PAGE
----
According to Relief Scout research, about 69% of consumers do not know, or are unsure of the difference between CBD and THC. Both phytocannabinoids come from the same genus of plant but have vastly different effects when consumed.
With hemp and cannabis laws shifting dramatically on the state level in recent years, you’ve likely heard the term CBD mentioned online or on the news. In fact, the 2018 Agricultural Improvement Act specifically removed CBD from the list of controlled substances and gave many Americans access to CBD for the first time. Read on to understand how CBD has proven anecdotally to help relieve and manage symptoms in a more natural and non-addictive way.
As a result of the increased media exposure that CBD is receiving (and since you’re reading this right now), you’re also probably curious how CBD products or CBD oil could benefit you. Is CBD safe? Is CBD legal? How do you use CBD oil? How do you figure out the appropriate dosage for the desired effect? All these questions, and more, will be answered!
First things first, what is CBD? Cannabidiol - CBD for short - is a natural, non-psychoactive cannabis compound found in hemp and marijuana. Many users of CBD have described finding relief for a variety of conditions including arthritis, anxiety, insomnia, and others. CBD comes in a variety of forms, including oil, salves, tinctures and creams.
As with any other medication and anything you put in your body in general, it’s vital that you do some research and speak with a medical professional. You want to find a quality product that works and poses no risk to your health. Unfortunately, snake oil salesmen are present on the internet, so here are a few things you can do to find a product that may provide you with some relief, and that you are satisfied with.
Oil rich in CBD (or CBD Hemp Oil) acts with the body’s endocannabinoid system. In short, the endocannabinoid system is the system which drives to achieve balance, or homeostasis, in our bodies. Full balance = full wellness. CBD oil aids in the process of wellness.
CBD produces many effects through the body’s molecular pathways making it pleiotropic. Unlike THC, the psychoactive cannabinoid in marijuana that creates the feeling of being “high” by binding cannabinoid receptors in the brain, both cannabis-derived and industrial hemp-derived CBD do not target those receptors. They instead act as modulators, meaning that they control the shape of cannabinoid receptors instead of binding to them directly. In fact, CBD even reduces THC’s ability to bind with cannabinoid receptors in the brain, allowing medical marijuana patients to medicate without feeling the “euphoric” psychotropic effects associated with cannabis consumption.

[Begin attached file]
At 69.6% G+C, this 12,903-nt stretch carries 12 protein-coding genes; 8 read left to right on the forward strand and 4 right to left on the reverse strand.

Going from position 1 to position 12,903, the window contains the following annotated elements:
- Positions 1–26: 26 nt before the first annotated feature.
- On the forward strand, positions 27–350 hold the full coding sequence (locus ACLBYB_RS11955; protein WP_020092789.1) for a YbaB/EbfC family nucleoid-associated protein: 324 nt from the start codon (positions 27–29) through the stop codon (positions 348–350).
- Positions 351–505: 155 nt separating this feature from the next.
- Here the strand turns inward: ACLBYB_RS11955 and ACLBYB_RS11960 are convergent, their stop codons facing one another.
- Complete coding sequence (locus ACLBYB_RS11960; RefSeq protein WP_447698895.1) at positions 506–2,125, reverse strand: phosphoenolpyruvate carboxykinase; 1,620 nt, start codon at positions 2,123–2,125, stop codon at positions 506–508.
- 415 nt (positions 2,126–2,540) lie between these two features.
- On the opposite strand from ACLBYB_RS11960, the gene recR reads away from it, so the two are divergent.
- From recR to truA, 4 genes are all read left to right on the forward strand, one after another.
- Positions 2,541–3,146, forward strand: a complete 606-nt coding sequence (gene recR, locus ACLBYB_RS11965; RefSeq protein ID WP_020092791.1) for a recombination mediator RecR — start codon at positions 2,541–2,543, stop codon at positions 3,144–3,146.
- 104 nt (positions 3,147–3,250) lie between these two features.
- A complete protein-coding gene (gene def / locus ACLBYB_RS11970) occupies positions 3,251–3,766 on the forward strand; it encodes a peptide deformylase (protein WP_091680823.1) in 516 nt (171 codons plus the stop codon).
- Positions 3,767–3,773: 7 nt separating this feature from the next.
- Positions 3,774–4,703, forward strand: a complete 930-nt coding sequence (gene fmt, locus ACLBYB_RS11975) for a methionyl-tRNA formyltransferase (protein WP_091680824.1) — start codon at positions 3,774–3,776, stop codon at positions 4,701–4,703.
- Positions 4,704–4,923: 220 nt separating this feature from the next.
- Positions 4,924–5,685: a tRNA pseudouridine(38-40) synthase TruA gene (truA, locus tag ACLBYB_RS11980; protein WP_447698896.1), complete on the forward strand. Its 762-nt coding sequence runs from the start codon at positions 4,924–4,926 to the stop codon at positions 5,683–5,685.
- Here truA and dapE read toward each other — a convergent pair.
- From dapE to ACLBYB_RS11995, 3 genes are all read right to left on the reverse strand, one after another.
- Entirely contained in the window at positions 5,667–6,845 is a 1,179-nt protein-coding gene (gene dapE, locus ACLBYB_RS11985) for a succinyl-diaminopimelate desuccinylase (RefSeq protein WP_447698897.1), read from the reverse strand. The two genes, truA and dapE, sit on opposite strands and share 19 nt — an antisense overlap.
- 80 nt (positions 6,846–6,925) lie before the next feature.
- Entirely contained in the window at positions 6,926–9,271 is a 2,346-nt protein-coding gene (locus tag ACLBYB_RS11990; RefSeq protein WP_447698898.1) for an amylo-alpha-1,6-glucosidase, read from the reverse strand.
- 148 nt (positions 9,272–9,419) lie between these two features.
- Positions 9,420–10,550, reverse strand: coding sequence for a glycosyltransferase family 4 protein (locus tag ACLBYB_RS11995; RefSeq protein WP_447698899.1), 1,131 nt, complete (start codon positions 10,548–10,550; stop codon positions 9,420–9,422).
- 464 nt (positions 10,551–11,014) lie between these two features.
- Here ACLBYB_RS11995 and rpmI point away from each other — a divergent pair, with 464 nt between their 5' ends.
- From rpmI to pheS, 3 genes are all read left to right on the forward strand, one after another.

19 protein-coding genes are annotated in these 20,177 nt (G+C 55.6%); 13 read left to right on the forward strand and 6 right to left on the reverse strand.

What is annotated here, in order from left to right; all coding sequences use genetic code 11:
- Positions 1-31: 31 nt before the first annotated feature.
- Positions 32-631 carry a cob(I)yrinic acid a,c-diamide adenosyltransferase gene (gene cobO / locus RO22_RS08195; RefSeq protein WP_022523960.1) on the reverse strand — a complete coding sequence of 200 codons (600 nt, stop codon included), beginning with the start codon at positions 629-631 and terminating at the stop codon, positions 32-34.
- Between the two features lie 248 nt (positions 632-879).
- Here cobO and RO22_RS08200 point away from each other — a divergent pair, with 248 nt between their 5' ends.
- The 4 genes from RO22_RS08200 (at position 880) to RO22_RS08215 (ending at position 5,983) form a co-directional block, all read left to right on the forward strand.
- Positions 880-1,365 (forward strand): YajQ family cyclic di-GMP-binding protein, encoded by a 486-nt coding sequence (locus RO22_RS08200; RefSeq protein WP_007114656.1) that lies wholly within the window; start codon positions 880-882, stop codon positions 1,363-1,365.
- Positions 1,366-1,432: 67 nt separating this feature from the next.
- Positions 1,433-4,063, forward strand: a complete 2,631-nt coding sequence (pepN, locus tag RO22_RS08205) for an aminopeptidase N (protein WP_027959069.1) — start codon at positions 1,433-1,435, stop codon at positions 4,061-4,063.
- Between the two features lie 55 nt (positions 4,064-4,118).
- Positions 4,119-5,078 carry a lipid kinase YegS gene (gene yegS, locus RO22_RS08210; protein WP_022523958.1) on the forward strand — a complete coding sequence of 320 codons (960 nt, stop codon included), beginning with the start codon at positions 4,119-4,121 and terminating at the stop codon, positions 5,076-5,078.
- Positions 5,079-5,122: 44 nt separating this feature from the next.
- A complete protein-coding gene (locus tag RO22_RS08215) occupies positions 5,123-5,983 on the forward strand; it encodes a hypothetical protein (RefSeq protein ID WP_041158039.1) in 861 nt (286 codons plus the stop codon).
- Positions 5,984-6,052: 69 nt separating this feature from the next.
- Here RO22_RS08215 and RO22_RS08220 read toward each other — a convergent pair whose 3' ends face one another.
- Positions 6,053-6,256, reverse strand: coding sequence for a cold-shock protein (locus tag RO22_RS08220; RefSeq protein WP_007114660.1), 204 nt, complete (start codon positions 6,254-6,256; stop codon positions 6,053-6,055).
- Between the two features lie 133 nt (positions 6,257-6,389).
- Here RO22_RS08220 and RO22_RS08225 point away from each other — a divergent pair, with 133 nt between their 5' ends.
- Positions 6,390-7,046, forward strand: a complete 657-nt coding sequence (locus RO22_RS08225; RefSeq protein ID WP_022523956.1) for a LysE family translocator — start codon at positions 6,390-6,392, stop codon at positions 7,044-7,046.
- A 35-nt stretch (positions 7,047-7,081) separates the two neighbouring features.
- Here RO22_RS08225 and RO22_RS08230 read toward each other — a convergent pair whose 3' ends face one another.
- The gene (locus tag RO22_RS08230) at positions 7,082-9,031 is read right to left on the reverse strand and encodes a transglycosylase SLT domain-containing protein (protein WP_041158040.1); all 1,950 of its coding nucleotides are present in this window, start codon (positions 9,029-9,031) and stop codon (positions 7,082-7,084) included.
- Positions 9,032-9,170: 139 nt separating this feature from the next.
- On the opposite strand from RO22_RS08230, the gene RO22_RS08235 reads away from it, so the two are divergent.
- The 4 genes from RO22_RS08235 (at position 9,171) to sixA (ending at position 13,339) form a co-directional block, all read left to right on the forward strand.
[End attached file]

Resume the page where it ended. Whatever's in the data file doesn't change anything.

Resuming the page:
CBD has been considered a safe compound without psychotropic effects, meaning users have stated they did not feel affected or inhibited by CBD. However, as with any supplement, the source and quality of your CBD products is of prime importance. Products using unsafe extraction methods, solvents, and lacking quality control and transparency about dosage should be considered potentially dangerous.
Despite thousands of miracle stories about the benefits of CBD oil and how it has allowed people suffering from debilitating conditions to live a normal life, CBD’s benefits are still viewed with skepticism by some. This stems from the prohibition and stigma that the cannabis plant and its users have been forced to suffer thanks to misinformation and hysterical propaganda for nearly 100 years. The confusion has even bled into hemp-based CBD oil that contain no psychoactive properties. Don’t let unfounded rhetoric prevent you from getting the relief that CBD oil and CBD products can offer you. Our endocannabinoid systems have been starved of CBD for too long!
This is one of the most frequently asked questions about CBD, and the answer is relatively straightforward. CBD oil can be extracted from both hemp stalk and a cannabis plant, and the law does not treat them equally.
To understand where we stand with hemp today, a brief history lesson will be valuable for context:
As of December 20th 2018, all hemp-derived products are federally legal and able to be shipped across state lines. Any product or bi-product of marijuana is still classified as a Schedule I substance. Its Schedule I status means that according the DEA and the Federal Government, anything derived from cannabis (including marijuana-derived CBD) has “a high potential for abuse,” and has “no currently accepted medical use.” Despite much scientific, medical, and anecdotal evidence to the contrary, cannabis with above .3% THC remains illegal federally. As with many things, politics, money, greed and power played a large role in labeling cannabis as a Schedule I substance.
Because of the unfortunate stigma that still surrounds cannabis and hemp, doctors are often unwilling to prescribe cannabinoids due to being unsure about dosage. Its Schedule I classification makes it difficult to gain funding for scientific research and at this moment most medical schools do not even offer information on CBD’s benefits to future physicians.
Between the medical establishment’s reluctance to get on board with CBD oil as treatment, variations in CBD product quality, the condition/symptoms you are trying to seeking relief from, and physiological traits such as age and weight, it may feel difficult or overwhelming to figure out the appropriate dosage for you. Here a few guidelines on how to do so: